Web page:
Home News Featured News MOE teacher backs Leon Perera's suggestion that cutting class sizes can benefit...

MOE teacher backs Leon Perera’s suggestion that cutting class sizes can benefit students




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A Ministry of Education teacher, Eugene Ng Ming Teck, is one among several others online who has expressed support for Workers’ Party (WP) member Leon Perera’s suggestion that cutting class sizes can benefit students.

Speaking in Parliament on Tuesday (7 Nov), the Non-Constituency Member of Parliament (NCMP) had cited studies showing how smaller class sizes could improve grades and student development and said:

“Smaller classes may help level the playing field and enhance equality of opportunity for students from disadvantaged families.”

Perera also called on the MOE to conduct a trial to find out whether slashing class sizes would have a positive impact on students’ results.

Besides this, Perera noted Education Minister (Schools) Ng Chee Meng comments in a previous parliamentary exchange on the same issue that smaller class sizes can be found in situations like remedial classes.

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The WP member opined that attending remedial classes may stigmatise lower-performing students and affect their self-confidence, besides eating into students’ free time.

Ng Chee Meng responded:

“It is teachers and how they teach that makes a critical difference, not just the class size. We should not fixate on a single dimension of success in education.”

He added that MOE invests in teacher quality, which is the most decisive factor in educational outcomes, according to him: “Instead of reducing class sizes across the board, schools deploy teachers flexibly into smaller sizes for students who need the extra support.”

The MOE teacher, Mr Eugene, acknowledged that while the way a teacher delivers a lesson makes a difference in improving educational outcomes, “any teacher from the most capable to the least’ would agree that a smaller class size would help.

Outlining several reasons why having smaller class sizes would improve educational outcomes, Mr Eugene backed Perera’s suggestion and called for the government to halve class sizes.

He added that this would help Singapore rely less on a tuition classroom model, as well.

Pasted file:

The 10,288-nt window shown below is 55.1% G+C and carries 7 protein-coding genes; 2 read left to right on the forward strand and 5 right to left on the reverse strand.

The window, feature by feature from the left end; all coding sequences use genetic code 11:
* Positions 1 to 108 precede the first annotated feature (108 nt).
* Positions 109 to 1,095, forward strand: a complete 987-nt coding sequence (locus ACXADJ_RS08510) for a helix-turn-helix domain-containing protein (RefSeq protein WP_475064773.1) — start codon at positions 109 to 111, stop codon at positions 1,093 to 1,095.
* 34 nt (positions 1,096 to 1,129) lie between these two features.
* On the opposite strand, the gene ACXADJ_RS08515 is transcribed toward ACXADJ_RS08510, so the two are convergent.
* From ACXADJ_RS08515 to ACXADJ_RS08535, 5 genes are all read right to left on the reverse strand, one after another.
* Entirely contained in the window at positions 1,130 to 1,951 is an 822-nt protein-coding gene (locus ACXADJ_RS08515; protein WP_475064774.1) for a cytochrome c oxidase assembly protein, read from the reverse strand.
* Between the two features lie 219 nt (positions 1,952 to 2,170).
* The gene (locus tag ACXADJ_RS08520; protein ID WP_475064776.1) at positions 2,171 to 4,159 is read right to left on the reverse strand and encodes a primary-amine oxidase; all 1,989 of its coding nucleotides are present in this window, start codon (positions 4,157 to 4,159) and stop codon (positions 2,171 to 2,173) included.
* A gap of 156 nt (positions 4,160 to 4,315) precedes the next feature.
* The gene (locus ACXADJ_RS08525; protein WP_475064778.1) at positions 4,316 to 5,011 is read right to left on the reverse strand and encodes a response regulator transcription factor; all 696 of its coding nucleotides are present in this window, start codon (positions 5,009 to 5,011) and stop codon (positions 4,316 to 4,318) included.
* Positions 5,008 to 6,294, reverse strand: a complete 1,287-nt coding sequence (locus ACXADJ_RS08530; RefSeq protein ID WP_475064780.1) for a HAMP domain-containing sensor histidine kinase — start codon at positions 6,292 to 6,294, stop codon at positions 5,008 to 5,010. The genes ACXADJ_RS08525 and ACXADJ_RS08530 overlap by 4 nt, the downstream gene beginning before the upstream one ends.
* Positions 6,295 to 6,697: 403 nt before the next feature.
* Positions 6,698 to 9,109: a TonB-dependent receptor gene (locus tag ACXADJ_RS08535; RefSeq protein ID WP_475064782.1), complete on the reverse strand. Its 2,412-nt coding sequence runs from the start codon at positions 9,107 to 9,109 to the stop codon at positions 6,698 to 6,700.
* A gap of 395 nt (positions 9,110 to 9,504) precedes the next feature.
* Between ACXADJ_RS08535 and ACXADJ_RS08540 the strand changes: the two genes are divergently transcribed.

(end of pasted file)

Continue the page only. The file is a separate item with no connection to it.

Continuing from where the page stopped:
Netizens responding to the teacher’s post predominantly agreed with him:

Trevor Chan You also need to look at the type of students you have in the class, smaller class size just means higher chance of having lesser problematic kids to work with.

Lionel Fah I feel for this. My kids have benefitted from a smaller class size. In the U.K. and their current international school, the number of teachers to students is 1:12 in a class, I think it is wrong to “quantify” the success of teaching to exam results of kids. So, to even attempt to correlate the 2 together is a distraction to what education is about. I want my teachers to engage my children and stimulate them intellectually, develop their character and a positive mindset to what may come their way in the new world. Results is not the aim… agree with you totally Eugene Ng Ming Teck

Ahmad Matin They can implement this now as it is an opportune time. The merging of schools means that the problem of not having enough physical classes is not an issue. The reduction of intake for trainee teachers means that they could have not cut the intake and proceed to have smaller classes. But MOE still does not want to take this opportunity and insists on looking at teacher to student ratios.

One netizen offered an alternative viewpoint:

Melvin Cty: Having a smaller class size would certainly bring about some benefits at a class level. But at a systems level, it means having to hire more teachers which means we either have to pull talent away from another sector or we will need to lower the quality of teachers hired. Both ways of augmenting the teaching force have wider implications.

Mr Eugene responded:

“I think there is a run-on effect. A smaller size classroom leading to a more enlightened workforce could augment the entire economy. It also means more will want to teach. 

“Somehow I feel we going about it abit chicken and egg. Not sure where to start or how to do it. So better stick to tried and tested. But I thought the Teachers deserve to be heard on this issue.”

Read Mr Eugene’s full post here:

“It is teachers and how they teach that makes a critical difference, not just the class size.”

I’m a teacher. I agree it’s not just class size but how a teacher delivers the lesson.

BUT ask any teacher from the most capable to the least and they would tell you a smaller sized class would:-

1. greatly facilitate learning
2. foster greater bond in teacher-student-peer relationships
3. deepen the depth or widen the scope of what can be taught
4. increase engagement between teacher and EACH student 
5. facilitate better classroom management
6. provide that little bit more space and time…just that little bit more…

To say that research is inconclusive on classroom size producing better results is in itself inconclusive.

Why not work towards an ideal? 
Why not be the change the world can see? 
If it was inconclusive why did MOE reduce P1 and P2 class sizes from 40 to 30 about 7 years ago? 
Why base on research when you can just talk to any teacher and they more or less would tell you:

“Yes! A smaller size class would help!”

How about a quick research data:-
Typical Singapore Primary class size : 35-42
Typical Singapore Tuition class size : 5-12

So why don’t we halve the SG School classroom and hopefully rely less on the tuition classroom?

There is always an ideal we can be.

"It is teachers and how they teach that makes a critical difference, not just the class size."- EDUCATION MINISTER…

Posted by Eugene Ng Ming Teck on Tuesday, 7 November 2017

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